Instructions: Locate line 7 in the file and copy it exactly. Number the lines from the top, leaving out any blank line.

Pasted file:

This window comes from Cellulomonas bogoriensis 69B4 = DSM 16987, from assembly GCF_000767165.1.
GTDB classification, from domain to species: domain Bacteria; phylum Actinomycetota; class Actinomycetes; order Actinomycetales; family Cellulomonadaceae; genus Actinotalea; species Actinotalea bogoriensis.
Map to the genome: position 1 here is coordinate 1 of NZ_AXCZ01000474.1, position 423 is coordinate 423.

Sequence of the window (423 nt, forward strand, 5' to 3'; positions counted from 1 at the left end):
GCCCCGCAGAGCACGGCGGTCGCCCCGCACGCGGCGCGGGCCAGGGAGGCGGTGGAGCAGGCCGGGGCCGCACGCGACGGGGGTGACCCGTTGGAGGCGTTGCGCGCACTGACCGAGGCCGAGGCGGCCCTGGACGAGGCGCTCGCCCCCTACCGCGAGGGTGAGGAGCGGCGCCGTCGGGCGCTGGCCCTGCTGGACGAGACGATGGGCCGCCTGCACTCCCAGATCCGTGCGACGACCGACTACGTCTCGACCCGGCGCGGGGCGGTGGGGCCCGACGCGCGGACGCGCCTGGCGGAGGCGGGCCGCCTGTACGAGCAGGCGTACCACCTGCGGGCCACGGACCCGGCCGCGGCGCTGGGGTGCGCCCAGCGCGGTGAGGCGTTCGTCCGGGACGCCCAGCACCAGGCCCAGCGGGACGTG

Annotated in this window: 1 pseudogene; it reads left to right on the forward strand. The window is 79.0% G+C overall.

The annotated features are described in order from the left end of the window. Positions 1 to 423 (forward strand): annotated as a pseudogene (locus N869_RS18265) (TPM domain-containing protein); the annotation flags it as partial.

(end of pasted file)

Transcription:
The annotated features are described in order from the left end of the window. Positions 1 to 423 (forward strand): annotated as a pseudogene (locus N869_RS18265) (TPM domain-containing protein); the annotation flags it as partial.